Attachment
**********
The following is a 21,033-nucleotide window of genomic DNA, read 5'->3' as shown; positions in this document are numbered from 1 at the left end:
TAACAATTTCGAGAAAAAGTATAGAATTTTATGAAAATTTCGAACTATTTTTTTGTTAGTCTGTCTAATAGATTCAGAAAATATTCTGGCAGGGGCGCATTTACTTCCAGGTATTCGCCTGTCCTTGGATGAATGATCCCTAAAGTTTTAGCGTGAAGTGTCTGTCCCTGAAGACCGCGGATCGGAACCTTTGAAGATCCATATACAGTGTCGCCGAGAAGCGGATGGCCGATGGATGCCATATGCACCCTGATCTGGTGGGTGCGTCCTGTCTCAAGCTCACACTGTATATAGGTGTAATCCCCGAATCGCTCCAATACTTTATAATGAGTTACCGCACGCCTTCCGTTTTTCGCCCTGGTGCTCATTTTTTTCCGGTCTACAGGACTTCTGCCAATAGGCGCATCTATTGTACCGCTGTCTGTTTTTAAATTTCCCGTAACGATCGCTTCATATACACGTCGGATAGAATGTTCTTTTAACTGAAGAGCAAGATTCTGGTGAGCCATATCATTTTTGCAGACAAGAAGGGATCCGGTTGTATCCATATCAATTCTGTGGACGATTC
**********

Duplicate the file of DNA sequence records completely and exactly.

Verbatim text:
The following is a 21,033-nucleotide window of genomic DNA, read 5'->3' as shown; positions in this document are numbered from 1 at the left end:
TAACAATTTCGAGAAAAAGTATAGAATTTTATGAAAATTTCGAACTATTTTTTTGTTAGTCTGTCTAATAGATTCAGAAAATATTCTGGCAGGGGCGCATTTACTTCCAGGTATTCGCCTGTCCTTGGATGAATGATCCCTAAAGTTTTAGCGTGAAGTGTCTGTCCCTGAAGACCGCGGATCGGAACCTTTGAAGATCCATATACAGTGTCGCCGAGAAGCGGATGGCCGATGGATGCCATATGCACCCTGATCTGGTGGGTGCGTCCTGTCTCAAGCTCACACTGTATATAGGTGTAATCCCCGAATCGCTCCAATACTTTATAATGAGTTACCGCACGCCTTCCGTTTTTCGCCCTGGTGCTCATTTTTTTCCGGTCTACAGGACTTCTGCCAATAGGCGCATCTATTGTACCGCTGTCTGTTTTTAAATTTCCCGTAACGATCGCTTCATATACACGTCGGATAGAATGTTCTTTTAACTGAAGAGCAAGATTCTGGTGAGCCATATCATTTTTGCAGACAAGAAGGGATCCGGTTGTATCCATATCAATTCTGTGGACGATTC